I went to Sweden to see if other Scandinavian countries do share the same view of happiness. I learned that Swedish people believed in Lagom [low-gom]. I could hardly believe that one of the richest countries believes in “not too little and not too much” kind of motto. Living in moderation or right amount of things is a way to living a better, happy life in Sweden.
The popularity of hygge and lagom especially in this very age has brought a new level of attention to other happiness concepts and philosophies.
I went to Taiwan to learn Wu Wei – the art of letting go of worries and I visited France to study Apprivoise – the philosophy of taming things which are bothering or disturbing us. Both Wu Wei and Apprivoise are telling us to avoid conflicts and negative emotions.
Then I realized, how about third world countries? How do they see happiness? In 2017, I was invited to present my PhD paper in a conference held in Ghana, Africa. After my presentation, I sought the help of an African psychology professor. I discovered the world of Ubuntu [oo-boon-too]. Ubuntu is the belief in a universal bond of sharing that connects all humanity (Mfenyana, 2018). Happiness can be achieved when charity is expressed. Africans believe that their actions potentially impact the lives of others and vice versa. For them, finding happiness is not a personal journey.
My mentor, the late Dr. Cayetano Paderanga, Jr., former NEDA Secretary, sent me to Japan on an official business. When I was there, I saw first-hand that Japanese people tend to be so serious. I have also learned that they have the highest suicidal rates. And I wondered how do Japanese find happiness? I did my research as expected. I have learned Wabi-Sabi or the value of not trying to reach perfection and when things didn’t go as plan, they embrace Kintsugi or the value of allowing broken things to be repaired with pride. Then I stepped into the world of Ikigai [i-key-guy]. I was happy to know that Japanese people has deeper, more expansive interpretation of happiness. Ikigai allows you to ask these questions:
First Question: What do you love? (These speak of your passion.)
Second Question: What are you good at? (These speak of your profession.)
Third Question: What does the world need? (These speak of your mission.)
Fourth Question: What can you get paid for? This speak of your vocation.
Ikigai centers around a life of meaning and not just happiness. The four questions provide each one of us the practical guide to discovering our own ikigai.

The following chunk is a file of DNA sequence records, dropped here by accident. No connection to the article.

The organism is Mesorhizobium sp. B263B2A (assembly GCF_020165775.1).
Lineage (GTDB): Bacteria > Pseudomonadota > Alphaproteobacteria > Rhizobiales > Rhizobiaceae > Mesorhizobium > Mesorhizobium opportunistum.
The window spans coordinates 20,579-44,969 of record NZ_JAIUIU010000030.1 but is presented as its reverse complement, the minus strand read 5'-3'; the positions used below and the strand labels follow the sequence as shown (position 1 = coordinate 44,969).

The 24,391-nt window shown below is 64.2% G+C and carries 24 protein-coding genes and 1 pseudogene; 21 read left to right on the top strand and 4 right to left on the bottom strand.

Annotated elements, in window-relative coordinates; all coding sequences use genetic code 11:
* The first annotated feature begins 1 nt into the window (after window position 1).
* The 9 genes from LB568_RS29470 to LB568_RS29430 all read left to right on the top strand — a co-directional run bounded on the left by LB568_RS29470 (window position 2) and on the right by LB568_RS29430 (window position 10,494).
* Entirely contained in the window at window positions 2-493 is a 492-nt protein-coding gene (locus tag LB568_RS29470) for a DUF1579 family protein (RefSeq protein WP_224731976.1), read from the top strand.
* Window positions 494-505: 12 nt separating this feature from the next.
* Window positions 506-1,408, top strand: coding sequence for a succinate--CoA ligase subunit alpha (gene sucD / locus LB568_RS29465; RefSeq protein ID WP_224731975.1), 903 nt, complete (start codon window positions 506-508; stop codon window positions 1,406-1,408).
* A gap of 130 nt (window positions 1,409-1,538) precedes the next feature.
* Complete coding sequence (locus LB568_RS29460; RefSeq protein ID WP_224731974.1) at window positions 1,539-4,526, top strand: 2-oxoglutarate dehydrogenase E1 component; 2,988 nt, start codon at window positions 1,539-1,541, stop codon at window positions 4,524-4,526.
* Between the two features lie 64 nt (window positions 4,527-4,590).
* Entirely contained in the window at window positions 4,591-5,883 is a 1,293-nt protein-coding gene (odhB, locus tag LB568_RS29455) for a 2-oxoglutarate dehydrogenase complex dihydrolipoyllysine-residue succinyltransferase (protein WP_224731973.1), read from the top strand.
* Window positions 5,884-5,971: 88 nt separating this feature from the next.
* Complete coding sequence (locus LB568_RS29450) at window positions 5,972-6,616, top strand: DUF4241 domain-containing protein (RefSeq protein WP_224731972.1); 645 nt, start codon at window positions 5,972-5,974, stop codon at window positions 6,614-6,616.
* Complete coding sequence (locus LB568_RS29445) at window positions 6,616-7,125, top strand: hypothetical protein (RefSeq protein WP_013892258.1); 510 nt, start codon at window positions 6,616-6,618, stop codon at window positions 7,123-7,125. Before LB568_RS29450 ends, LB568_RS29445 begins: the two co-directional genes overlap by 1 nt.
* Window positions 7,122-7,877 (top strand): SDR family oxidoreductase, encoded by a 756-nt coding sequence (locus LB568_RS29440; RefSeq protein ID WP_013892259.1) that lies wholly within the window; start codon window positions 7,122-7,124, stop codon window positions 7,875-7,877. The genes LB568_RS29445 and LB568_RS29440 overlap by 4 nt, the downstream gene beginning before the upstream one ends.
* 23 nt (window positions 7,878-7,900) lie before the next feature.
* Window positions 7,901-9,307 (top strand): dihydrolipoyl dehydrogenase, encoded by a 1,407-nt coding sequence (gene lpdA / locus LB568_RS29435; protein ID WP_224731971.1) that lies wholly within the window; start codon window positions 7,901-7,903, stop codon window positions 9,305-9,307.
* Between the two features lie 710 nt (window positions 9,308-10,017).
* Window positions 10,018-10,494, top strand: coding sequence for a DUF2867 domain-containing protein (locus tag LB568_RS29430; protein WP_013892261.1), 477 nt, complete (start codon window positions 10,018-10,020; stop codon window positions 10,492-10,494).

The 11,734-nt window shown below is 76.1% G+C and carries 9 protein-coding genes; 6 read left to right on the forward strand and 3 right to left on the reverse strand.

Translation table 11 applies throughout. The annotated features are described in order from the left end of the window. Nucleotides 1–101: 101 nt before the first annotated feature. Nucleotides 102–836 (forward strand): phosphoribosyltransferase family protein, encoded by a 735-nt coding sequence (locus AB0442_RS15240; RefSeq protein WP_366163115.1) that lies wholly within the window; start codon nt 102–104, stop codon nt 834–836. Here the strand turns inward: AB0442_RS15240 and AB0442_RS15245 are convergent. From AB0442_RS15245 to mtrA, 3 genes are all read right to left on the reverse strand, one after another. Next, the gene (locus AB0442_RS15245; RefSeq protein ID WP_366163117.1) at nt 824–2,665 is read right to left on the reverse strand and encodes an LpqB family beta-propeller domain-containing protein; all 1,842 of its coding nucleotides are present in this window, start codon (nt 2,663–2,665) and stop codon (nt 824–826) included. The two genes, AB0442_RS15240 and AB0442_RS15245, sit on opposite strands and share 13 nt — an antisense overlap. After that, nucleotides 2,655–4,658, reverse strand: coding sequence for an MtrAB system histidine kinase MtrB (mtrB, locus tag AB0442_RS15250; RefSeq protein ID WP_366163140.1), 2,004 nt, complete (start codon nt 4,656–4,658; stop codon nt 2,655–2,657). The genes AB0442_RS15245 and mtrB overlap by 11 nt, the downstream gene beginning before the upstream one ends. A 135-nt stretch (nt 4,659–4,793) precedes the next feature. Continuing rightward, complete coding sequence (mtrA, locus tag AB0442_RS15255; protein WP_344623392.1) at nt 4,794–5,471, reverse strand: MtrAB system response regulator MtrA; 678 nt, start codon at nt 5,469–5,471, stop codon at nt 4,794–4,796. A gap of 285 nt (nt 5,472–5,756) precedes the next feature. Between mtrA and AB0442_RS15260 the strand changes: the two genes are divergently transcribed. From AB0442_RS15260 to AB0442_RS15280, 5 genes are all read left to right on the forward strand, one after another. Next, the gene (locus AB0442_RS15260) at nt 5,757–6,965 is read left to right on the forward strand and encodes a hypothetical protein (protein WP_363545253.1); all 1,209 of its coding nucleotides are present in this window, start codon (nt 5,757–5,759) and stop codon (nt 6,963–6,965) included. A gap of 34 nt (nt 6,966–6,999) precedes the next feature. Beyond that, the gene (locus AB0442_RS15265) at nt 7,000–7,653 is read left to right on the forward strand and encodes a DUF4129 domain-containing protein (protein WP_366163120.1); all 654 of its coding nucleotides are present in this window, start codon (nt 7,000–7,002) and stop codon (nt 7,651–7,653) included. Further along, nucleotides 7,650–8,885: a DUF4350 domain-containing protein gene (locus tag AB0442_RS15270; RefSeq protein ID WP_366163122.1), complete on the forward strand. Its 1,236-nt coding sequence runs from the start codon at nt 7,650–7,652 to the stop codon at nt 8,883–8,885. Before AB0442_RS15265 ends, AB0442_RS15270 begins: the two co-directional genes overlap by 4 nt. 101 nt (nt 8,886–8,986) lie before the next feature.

The Danish tradition of hygge [hue-geh] and Swedish concept of lagom [low-gom] are reminding all of you that having good grades are awesome but you need to find time appreciating simple and more memorable things.
The wu wei of Taiwanese people and the apprivoise of the French are teaching you not to worry too much and enjoy every single moment there is. The African concept of ubuntu is allowing us to not only think of ourselves and that even though you, honor students, have to compete to stay in the race, you still have classmates, friends and colleagues who are also needing help from you.
Up until this point, Japanese secret to a long and happy life becomes my personal reminder that happiness is ultimately a personal decision. And of all philosophies of happiness, ikigai provided me the complete guide.
I am expressing my passion, building my profession, continuing my mission and keeping my vocation.
This medal used to be my major source of happiness back then. Goodness, I later on realized that this was just one of the keys to happiness.
Discovering the world makes me happy. The world is beginning to be my oyster. I am happy.
I hope that whatever award you will receive today and in the future, it will serve as keys to happiness and not the only source of your happiness for you, but for family and loved ones.
To our University President, University Chancellors, University Registrar, Deans, and Professors, and especially to the Sinco Family, thank you for helping me find my happiness.
To our honorees, start finding your own ikigai. Afterall, our very own founder, Dr. Vincente G. Sinco, considers all of you as individuals whose pursuit is excellence of mind, body and character.